Stealing is the future of retail
I stole something from the Apple Store today.
Or rather, it felt a lot like stealing. I walked in, found what I wanted, opened the “Apple Store” app, scanned the barcode, and walked out. It seemed so much like stealing, I felt a little awkward leaving the store. Doesn’t someone want to check my receipt or something? I literally interacted with zero people and the entire process lasted no more than 3 minutes. It was exhilarating.
I’m the kind of guy who buys his toilet paper online. Online shopping offers huge household efficiency over retail, especially for consumables. When I want something right now though, or I’m not sure exactly what I need, there’s nothing better than heading to the nearest store.
But most stores just don’t get it. I don’t want to buy something. I just want to walk in, grab the item, and walk out. Standing in line, unloading my cart, dealing with a clunky Point of Sale device… These steps are all ancillary to my goal of get in and getting out.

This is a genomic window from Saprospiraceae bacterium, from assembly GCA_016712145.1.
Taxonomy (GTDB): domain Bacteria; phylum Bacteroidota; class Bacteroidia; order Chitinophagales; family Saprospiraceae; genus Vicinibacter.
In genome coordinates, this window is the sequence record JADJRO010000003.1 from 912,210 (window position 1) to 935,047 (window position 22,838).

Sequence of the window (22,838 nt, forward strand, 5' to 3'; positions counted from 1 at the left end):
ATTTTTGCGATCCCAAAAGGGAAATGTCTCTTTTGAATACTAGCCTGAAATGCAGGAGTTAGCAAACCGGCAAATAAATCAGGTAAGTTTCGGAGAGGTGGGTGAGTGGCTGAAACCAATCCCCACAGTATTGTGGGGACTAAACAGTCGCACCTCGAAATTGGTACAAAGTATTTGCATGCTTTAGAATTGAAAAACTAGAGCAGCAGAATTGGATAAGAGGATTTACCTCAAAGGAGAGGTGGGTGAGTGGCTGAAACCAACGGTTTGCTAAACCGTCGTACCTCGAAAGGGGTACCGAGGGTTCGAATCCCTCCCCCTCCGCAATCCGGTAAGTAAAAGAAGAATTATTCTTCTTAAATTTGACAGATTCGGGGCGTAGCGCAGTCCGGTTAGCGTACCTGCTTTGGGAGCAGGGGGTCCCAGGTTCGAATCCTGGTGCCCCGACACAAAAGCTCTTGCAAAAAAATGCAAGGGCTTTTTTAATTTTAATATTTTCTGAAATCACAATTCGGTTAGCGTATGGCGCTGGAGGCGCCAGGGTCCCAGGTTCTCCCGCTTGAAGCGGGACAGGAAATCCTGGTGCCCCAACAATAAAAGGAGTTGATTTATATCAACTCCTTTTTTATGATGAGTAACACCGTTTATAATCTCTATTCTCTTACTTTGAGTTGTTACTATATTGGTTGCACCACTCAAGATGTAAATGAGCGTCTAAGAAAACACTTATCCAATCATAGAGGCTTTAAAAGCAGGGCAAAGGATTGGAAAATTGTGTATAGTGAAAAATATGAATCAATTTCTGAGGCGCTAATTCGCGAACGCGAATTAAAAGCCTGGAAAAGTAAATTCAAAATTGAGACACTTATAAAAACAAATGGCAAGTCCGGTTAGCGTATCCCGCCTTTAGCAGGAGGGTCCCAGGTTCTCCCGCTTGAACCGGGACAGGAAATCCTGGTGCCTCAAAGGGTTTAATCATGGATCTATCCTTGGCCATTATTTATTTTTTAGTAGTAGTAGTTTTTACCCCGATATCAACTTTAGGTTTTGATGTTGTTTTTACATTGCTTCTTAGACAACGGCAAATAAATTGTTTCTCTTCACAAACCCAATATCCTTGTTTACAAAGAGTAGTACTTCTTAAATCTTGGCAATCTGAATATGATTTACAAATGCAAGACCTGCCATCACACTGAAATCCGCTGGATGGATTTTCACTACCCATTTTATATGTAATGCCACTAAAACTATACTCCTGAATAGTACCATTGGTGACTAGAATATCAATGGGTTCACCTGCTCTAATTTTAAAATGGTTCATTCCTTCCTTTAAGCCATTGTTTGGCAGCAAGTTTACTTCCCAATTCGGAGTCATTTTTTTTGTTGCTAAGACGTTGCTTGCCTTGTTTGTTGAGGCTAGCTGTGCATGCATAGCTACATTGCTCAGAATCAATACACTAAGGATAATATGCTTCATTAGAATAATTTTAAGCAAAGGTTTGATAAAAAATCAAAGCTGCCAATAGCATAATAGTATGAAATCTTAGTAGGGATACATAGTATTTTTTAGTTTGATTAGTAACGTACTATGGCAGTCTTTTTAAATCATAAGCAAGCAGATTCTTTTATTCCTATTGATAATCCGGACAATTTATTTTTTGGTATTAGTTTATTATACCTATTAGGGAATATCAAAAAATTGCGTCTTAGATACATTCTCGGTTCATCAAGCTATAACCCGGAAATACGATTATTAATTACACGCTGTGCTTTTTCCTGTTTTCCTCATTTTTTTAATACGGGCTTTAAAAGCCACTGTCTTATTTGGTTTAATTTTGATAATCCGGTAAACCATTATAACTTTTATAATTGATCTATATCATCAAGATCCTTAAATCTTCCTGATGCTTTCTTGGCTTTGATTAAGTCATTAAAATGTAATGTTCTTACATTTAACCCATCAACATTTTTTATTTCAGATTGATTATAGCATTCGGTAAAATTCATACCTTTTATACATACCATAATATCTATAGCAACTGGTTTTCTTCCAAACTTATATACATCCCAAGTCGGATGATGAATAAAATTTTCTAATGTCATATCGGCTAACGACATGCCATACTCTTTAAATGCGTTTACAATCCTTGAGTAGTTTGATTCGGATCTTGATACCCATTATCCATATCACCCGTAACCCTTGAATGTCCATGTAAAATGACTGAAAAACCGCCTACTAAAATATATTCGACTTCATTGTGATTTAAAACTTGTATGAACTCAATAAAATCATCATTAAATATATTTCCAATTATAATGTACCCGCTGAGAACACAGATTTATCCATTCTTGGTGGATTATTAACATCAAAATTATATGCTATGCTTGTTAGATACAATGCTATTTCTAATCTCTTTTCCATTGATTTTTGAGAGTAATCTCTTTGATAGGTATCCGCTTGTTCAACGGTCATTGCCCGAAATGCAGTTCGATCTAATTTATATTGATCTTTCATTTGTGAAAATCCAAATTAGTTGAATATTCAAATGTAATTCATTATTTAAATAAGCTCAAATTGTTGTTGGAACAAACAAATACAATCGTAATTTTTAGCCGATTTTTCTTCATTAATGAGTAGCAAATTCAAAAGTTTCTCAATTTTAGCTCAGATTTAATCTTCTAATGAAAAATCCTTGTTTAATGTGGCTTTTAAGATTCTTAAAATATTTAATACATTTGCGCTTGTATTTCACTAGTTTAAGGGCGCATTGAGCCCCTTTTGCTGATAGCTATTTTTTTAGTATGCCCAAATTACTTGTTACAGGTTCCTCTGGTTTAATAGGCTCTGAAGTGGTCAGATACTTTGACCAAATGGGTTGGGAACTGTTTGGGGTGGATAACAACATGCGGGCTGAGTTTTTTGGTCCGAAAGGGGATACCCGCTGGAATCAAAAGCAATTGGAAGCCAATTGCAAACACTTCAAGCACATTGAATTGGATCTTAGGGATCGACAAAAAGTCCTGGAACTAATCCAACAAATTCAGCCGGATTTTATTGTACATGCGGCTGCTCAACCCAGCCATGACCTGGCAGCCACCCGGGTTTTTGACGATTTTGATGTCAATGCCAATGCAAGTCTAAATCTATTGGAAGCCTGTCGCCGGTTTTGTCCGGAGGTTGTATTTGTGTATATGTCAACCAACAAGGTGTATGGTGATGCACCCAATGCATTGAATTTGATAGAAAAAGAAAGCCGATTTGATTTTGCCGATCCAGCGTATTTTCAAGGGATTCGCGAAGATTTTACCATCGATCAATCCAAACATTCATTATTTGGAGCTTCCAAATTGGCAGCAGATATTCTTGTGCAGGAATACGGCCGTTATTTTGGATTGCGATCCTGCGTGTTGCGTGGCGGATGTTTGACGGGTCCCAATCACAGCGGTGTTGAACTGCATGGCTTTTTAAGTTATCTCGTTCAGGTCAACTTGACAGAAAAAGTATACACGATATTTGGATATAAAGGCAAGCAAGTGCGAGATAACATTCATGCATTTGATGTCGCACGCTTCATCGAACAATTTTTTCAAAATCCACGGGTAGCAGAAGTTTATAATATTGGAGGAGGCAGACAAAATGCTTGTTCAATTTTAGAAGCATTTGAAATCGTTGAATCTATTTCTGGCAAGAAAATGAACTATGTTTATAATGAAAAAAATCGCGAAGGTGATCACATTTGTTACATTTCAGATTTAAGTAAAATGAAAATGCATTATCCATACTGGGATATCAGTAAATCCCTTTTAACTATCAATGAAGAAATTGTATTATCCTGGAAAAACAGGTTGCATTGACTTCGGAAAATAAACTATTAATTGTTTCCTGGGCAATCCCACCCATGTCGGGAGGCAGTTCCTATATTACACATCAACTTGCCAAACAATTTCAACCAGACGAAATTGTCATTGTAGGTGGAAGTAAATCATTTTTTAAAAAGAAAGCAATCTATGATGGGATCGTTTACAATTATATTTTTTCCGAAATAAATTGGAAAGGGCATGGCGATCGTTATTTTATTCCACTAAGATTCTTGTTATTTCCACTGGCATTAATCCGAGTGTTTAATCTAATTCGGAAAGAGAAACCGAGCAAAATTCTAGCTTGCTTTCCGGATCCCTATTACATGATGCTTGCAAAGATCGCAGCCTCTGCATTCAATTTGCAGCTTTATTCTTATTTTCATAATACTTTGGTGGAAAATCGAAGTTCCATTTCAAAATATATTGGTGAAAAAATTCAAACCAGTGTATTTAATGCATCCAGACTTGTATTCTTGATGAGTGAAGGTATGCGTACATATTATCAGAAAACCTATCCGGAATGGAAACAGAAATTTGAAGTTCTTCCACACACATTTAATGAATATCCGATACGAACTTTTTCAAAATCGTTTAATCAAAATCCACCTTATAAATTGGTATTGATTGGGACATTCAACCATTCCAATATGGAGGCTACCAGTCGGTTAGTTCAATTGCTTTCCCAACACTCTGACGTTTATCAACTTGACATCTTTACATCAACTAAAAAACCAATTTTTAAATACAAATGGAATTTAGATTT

Apple Pay and Google Wallet won’t ultimately be successful because they don’t offer any real benefits over ingrained consumer behavior. I have to take my phone out of my pocket, then open an app, then wave it over a sensor. I’ll just whip out my credit card and hand it to the cashier, thanks.
“Buying” should be something that happens as a byproduct of doing the thing I want. Scan everything in my cart with NFC, let me review the total on a display, cross a “buy” line to confirm, and finally, charge my credit card.
The checkout line is a relic of inefficiency created at a time when technology offered us nothing better. Tomorrow’s retail experience will feel a lot like stealing. And it’s going to be great fun!